Felony Probation + New Felony Assault = Potential New Criminal Problems for Chris Brown

Get ready. These dated jokes will probably be making the rounds again: “What do you say if Chris Brown is your blackjack dealer and you need another card?” Or how about this one: “I was going crazy trying to remember Rihanna’s ex boyfriend’s name. Then it hit me.”

The reason why Chris Brown is back in the news is that early today, he was arrested in Washington after a fight broke out near the W Hotel. Police charged Brown with felony assault. According to police, the Grammy Award-winning singer was allegedly involved in a physical altercation, which resulted in the victim sustaining injuries. Brown was arrested along with his body guard. The victim went to the hospital with significant enough injury to justify police charging this as a felony.

TMZ provided more specifics on what Brown allegedly did. They claim that the alleged victim told them that he and a friend were simply hanging out at the W when they saw two woman about to take a photograph with Brown. The victim alleges that he and his friend photo bombed the two woman and that Brown became enraged, striking the victim in the nose, causing a fracture. According to TMZ, the victim claims that just before striking the victim, Brown yelled, “I’m not into this gay sh*t, I’m into boxing.” The victim further told TMZ that he may need surgery tomorrow.

As you may recall, Brown was placed on probation in Los Angeles in 2009 after beating his ex-girlfriend Rihanna. His probation was revoked earlier this year after he was involved in a hit-and-run crash, resulting in his receiving an additional 1000 community service hours to perform. Brown is expected back in court on Nov 20th in L.A. to provide the judge with an update on his probation. Unfortunately, the report may not go as positively has Brown had hoped. Brown faces up to four years in prison on his probation case alone. (Based on previous high profile cases, it appears that four years in prison in L.A. seems to equate to about 16 hours)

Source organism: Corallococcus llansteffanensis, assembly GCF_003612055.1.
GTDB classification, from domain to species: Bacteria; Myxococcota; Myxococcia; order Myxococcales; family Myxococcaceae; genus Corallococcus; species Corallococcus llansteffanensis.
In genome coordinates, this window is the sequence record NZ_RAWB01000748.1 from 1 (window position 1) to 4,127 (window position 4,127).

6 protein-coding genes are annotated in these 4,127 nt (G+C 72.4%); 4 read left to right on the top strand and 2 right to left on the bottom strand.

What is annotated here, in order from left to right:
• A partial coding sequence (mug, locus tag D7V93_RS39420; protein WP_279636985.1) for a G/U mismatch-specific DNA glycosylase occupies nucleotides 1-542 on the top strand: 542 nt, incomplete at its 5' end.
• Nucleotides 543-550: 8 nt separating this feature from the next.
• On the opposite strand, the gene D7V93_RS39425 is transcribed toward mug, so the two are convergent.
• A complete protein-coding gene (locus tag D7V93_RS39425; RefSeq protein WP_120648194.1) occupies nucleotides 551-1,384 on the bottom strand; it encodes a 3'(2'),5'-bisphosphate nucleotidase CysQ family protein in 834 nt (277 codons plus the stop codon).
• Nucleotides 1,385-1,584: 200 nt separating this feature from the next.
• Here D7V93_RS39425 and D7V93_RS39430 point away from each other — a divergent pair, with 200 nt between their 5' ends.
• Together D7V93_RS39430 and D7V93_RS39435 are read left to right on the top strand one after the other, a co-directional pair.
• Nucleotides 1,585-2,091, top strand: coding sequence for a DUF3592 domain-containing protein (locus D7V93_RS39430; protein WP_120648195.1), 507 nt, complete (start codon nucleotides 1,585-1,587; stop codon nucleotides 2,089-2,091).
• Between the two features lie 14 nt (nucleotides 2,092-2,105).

O.k., so how would I defend this case? Well, first, I would speak at length with my client, as I always do initially, and ask him the same question I’d ask Shelly Long after leaving the hit show “Cheers” at the height of its popularity, only to pursue box office bombs like “Troop Beverly Hills.” The question would be, “What the hell were you thinking?”
He would probably tell me what TMZ heard from sources “connected with Brown,” which is that the alleged victim is full of it. Brown alleges that the alleged victim was trying to get on Brown’s tour bus and that Brown was simply attempting to stop his trespass.
Well, those two are very different stories. If I could show that Brown reasonably feared harm from the alleged victim who was attempting to sneak on to Brown’s mobile castle (a better way to refer to his tour bus under these circumstances), then things wouldn’t look as bleak for Brown as they now appear, based on what the alleged victim is claiming.

If what the victim is alleging is true and can be corroborated by witnesses, then I wouldn’t be surprised if this matter gets resolved privately between Brown and the alleged victim. While the alleged victim doesn’t control whether charges are brought by prosecutors, he does have a significant amount of influence over the case. With a civil suit being reasonably forseeable, I suspect Brown’s attorneys may seek to work out a “global resolution,” wherein they resolve the civil case for “an undisclosed amount,” resulting in the criminal case going away.

One other possibility is that both the alleged victim and prosecutors want the book thrown at him. Under that scenario, charges would be brought in Washington, and L.A. would seek to violate Brown’s probation. He could see some jail and/or prison time as a result. We’ll have to wait and see what the facts are and how the case is defended. The challenge is to give Brown the presumption of innocence until you’ve heard all the facts. I know that will be difficult in light of his blemished past.